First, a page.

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The Key to modern art

Post #875 • September 25, 2006, 12:56 PM • 38 Comments

From A Sweeper-up After Artists by Irving Sandler:

John [Ferren] would particularly needle friends who claimed to have some privileged insight into art's purpose and destiny. He humorously recalled that on two occasions he had come close to discovering The Key to modern art. On his first trip to Paris, where he lived from 1931 to 1938, he encountered Picasso and Braque in a café in one of their rare meetings. Now, he thought, he would get The Word. He sat down at a table near them and overheard Picasso say: "Now Georges, that's not the way to put in plumbing." At another time, John recalled: "I dreamt that I had solved painting. I forced myself to wake up, found a pencil, and wrote my dream on the wall. In the morning I remembered what I had done and found the spot on the wall. It read, 'Dream 76. Green.'"




September 25, 2006, 7:40 PM

What's the jist of the book? I don't get much from the Ferren paintings - is this another 'see them in person' thing?



September 25, 2006, 9:01 PM

Green no dream.



September 26, 2006, 12:05 AM

Green is a very underused color in abstract painting. I don't know why. Maybe it is imprinted on our psyches as common and inexpressive because throughout our evolution was was basically background and the only interesting color was one that contrasted with it.



September 26, 2006, 12:43 AM




September 26, 2006, 12:46 AM

Green too



September 26, 2006, 12:49 AM

Yellow and Green



September 26, 2006, 12:58 AM

Some Green



September 26, 2006, 1:19 AM

There's Green in there somewhere



September 26, 2006, 1:34 AM

Come on guys, you all must be kidding! Green is the easiest color to 'get' in your painting, as it's one of those accidental hues simular to grey and brown, which just happen when 'smooshing' color around -looking for a form or composition. I prohibited green from all the painting classes that I've advised in the last few years because of it's general usage. Seriously, not one abstract painting created without advisement has been devoid of the predominance of green as a 'tie it all together' hue. Every painter gets green to dominate somehow. Think about it how many variations are there? More than any other hue - we respond to nature and this hue sits well - we think it's done then...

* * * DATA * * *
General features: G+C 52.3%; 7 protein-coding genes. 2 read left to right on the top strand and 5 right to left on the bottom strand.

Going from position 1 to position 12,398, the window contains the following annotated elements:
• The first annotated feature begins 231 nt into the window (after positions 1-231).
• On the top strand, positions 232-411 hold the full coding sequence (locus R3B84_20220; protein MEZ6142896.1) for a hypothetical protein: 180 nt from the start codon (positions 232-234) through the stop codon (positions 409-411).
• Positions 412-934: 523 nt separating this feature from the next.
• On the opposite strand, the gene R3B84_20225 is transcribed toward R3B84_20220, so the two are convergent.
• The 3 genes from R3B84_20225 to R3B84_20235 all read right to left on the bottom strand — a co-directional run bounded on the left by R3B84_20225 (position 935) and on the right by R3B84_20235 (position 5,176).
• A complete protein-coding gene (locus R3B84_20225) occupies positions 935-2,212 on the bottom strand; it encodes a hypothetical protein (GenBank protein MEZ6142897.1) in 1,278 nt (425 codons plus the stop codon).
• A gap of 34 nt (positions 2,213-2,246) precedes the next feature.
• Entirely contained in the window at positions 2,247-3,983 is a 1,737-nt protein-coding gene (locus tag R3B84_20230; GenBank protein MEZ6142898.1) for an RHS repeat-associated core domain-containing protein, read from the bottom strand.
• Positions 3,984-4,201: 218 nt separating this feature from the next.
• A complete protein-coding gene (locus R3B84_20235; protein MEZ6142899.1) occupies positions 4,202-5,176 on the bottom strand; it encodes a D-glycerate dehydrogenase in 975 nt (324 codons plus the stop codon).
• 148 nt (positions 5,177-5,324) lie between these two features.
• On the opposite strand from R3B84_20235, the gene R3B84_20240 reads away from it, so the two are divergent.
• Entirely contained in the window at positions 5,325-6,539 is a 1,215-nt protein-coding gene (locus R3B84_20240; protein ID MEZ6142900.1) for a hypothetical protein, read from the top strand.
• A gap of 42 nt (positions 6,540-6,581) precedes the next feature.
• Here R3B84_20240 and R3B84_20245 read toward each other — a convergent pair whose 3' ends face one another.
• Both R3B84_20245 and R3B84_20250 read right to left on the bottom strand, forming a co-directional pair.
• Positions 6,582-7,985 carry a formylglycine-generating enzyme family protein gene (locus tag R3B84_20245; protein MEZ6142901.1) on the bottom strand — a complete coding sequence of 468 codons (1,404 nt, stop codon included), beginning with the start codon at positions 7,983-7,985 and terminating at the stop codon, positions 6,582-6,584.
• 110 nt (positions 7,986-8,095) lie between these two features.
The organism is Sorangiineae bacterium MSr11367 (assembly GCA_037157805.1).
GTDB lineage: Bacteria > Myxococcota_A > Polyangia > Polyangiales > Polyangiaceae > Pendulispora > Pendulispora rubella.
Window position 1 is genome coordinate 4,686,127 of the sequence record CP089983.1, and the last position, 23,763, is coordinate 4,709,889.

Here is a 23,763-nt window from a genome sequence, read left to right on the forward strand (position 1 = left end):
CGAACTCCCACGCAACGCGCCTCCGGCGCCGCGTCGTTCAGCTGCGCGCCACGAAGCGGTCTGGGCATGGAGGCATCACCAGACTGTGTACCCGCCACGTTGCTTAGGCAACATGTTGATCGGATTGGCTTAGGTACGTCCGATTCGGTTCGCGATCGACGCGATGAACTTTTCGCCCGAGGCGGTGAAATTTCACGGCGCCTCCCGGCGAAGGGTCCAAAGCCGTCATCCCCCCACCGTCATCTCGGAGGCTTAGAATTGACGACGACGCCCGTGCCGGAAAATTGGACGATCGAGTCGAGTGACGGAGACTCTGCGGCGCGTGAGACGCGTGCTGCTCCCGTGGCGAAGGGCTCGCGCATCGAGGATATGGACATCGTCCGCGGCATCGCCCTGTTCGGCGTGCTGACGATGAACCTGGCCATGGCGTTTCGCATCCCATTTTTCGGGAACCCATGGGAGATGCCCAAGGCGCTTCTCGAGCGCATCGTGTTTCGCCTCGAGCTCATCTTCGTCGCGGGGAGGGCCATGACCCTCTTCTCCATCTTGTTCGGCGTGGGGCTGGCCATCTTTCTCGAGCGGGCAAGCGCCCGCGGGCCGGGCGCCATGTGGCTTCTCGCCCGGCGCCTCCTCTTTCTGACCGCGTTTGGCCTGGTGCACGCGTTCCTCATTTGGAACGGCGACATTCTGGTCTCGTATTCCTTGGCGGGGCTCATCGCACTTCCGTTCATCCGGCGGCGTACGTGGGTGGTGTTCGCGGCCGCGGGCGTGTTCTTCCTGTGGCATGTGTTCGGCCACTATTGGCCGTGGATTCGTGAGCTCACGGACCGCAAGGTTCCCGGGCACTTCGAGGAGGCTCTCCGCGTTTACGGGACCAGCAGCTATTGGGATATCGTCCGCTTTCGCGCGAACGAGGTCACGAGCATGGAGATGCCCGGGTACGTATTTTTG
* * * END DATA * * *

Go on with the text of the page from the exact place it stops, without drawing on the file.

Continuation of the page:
Black contours - woops some yellow there...
Blue horizon - and just a bit of chrome yellow that... fuck!
Well this ochre should 'work' over the umber underpainting - damn...
When I varnish this atmospheric cobalt field ... augh!
" But I don't understand, I used the compliments of blue and orange, and then when I tried to cool it down I got..."
"In that light, I thought that it looked warmer, but when I tried to neutralize it..."

Lets leave green for delicate touches, not for smothering and dominating the picture!
Art is to remind us not of the nature we are, but of the culture that we have created and our alienation from it.
Bring on the fake tits!



September 26, 2006, 1:49 AM

grrr Green



September 26, 2006, 1:54 AM

very little Green



September 26, 2006, 2:23 AM

George, what I'm mentioning here deals with process abstraction - not perceptual imprimatura, alla prima, or lean over fat, or wet on wet, or impasto, or impressionistic observation/responses to observed things as such.